Design Your Garden With Permaculture Principles

It seems there are two big reasons people are reluctant to do more with their yards: money and time. But you can save a lot of both if you take a little time to consider how your yard fits into the environment around it and you can let Mother Nature do some of your gardening for you.

The fancy word for thinking about and organizing intelligent ecological design is permaculture, coined in the late 1970s. It was first intended as an alternative to destructive industrial agriculture, but its principles make absolute sense for the home gardener as well.

The first and most important step (yet also free) is to observe the effect of the elements and how they interact on your property. So get out a pencil and paper, and draw a bird’s-eye view of your lot and buildings. You can get a great overhead photo of your property from Google Earth. Trace the outline of your roof and all other surfaces and buildings where water runs onto your property, and use it as your master. You can then use tracing paper to draw the water flows to see where you have a natural water harvesting opportunity.

You can also observe and plot sun/shade patterns. Did you know that the sun doesn’t really rise in the east and set in the west? Okay, yes, technically it does, but it differs dramatically from summer to winter, moving far to the north in the summer, and south in the winter. How does that actually affect your yard? Track the sun patterns at the fall and summer solstice on the diagram you made earlier. Knowing where the shade is thrown is important for choosing the placement of garden plots, trees and plants. How do the buildings on and around your property provide shade? What about your trees or your neighbor’s trees? Maybe you don’t have much shade. That may dictate how you design your new space, and most importantly, what you plant.

Here in the desert, we’ve got to make the most of our water. Soil built with plenty of compost and other organic materials actually retains water best. You can also design your garden in a way to maximize retention as well: every drop that flows down a storm drain is a drop that could have raised the water table on your own property. The best way is to build a system of berms and swales, either on contour, or as is the case on most urban lots, as a path system with sunken beds. You’ll eventually use less municipal water and create a cooling effect with more moisture around your home. Think about using barrels or cisterns to collect rainwater and help with day-to-day watering. Arizona rainwater harvesting expert Brad Lancaster has a great website filled with resources.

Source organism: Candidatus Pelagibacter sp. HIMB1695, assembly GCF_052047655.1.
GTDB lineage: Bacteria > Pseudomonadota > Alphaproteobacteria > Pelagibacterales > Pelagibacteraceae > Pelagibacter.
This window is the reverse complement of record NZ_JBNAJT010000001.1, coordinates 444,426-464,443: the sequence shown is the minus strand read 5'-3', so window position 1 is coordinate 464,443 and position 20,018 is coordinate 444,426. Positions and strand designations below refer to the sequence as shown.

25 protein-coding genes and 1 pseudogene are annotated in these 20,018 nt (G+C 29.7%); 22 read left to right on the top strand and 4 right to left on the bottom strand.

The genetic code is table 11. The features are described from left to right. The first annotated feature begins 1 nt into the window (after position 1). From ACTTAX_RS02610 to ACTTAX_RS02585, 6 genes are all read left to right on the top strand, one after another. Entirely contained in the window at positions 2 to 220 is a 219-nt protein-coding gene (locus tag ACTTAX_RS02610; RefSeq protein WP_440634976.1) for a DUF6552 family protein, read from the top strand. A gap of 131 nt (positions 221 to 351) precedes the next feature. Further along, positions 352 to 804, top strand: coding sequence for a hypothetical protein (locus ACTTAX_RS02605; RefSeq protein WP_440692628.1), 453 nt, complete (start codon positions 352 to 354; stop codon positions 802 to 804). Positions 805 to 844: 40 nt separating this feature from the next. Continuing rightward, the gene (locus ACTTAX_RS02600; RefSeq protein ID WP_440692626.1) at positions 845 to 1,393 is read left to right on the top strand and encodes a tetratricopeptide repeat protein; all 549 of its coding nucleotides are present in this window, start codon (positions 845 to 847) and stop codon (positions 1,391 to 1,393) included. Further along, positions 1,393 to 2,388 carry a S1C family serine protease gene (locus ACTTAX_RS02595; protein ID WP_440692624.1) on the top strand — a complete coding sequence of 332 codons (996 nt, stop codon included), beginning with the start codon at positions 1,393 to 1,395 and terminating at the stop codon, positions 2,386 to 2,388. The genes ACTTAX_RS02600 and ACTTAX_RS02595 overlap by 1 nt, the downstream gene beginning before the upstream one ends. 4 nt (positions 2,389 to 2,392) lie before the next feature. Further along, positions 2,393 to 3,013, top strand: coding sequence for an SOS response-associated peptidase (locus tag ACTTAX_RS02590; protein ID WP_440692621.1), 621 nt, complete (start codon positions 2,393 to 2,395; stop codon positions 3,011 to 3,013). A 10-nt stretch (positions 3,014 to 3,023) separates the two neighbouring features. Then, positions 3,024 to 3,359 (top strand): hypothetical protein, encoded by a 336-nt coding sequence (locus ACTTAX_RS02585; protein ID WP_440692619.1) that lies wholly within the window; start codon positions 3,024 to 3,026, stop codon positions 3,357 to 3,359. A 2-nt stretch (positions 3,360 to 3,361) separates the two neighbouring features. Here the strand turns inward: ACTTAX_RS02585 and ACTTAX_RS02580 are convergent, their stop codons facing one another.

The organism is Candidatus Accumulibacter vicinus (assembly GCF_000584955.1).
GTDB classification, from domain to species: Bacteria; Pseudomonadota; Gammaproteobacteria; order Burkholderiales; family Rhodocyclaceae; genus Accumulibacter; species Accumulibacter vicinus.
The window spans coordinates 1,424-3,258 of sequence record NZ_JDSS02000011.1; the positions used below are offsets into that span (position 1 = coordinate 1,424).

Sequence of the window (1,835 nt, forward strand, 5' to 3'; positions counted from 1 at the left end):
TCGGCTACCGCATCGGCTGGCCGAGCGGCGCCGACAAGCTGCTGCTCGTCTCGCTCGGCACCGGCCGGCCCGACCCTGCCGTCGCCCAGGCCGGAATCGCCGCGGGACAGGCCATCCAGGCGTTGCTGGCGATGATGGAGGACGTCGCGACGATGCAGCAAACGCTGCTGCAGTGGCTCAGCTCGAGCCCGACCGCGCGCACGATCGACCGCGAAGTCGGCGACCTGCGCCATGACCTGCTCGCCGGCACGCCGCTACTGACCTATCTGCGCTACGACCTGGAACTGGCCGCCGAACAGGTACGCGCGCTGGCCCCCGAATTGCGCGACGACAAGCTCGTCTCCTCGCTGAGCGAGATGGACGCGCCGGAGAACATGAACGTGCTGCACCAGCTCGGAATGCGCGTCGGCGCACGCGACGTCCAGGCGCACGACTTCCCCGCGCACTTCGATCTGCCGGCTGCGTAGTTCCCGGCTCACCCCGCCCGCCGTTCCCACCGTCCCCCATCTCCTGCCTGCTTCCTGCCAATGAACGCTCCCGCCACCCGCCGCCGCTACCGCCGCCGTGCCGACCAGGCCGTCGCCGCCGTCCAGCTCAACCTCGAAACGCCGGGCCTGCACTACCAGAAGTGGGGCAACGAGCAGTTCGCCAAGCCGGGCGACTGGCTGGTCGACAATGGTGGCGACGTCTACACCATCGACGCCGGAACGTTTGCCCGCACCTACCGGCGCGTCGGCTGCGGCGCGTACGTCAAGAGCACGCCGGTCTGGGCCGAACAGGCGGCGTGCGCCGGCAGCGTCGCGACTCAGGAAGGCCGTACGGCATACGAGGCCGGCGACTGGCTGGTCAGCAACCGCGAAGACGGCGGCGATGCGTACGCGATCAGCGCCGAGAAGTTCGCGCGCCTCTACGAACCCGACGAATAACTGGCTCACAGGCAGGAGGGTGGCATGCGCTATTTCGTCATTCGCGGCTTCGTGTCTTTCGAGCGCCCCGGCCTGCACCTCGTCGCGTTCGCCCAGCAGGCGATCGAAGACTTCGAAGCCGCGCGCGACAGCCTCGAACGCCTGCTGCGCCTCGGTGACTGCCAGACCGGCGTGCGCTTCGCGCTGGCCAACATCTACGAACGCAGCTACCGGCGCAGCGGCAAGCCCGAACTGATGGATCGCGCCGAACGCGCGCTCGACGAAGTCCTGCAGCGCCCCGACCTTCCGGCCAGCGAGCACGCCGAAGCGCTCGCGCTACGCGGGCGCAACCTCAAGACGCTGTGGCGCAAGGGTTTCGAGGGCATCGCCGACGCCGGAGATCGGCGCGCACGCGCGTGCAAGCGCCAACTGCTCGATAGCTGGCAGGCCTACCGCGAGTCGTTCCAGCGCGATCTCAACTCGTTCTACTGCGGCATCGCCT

So now you’re ready to start digging, but what’s the best type of bed? Surprisingly, sunken beds have some advantages in the desert that are worth considering. They’re cooler, hold water better, and give plants a little extra shade. Raised beds allow you more control over the content of your soil, but they may also limit the depth of your garden, and they dry out faster. Most plants have roots that grow down, so if your raised bed is not at least two to three feet high, your plants will grow through your wonderfully amended soil and only to hit our Arizona clay. If you must use a raised bed, be sure to also turn the soil under the bed before you build it. If you’re concerned about the content of your soil, or want to know what it might be lacking, you can get a soil test at one of the agencies listed at the your local extension office

Google the word permaculture to learn more and find on origanization in your area.

Source by Doreen Pollack

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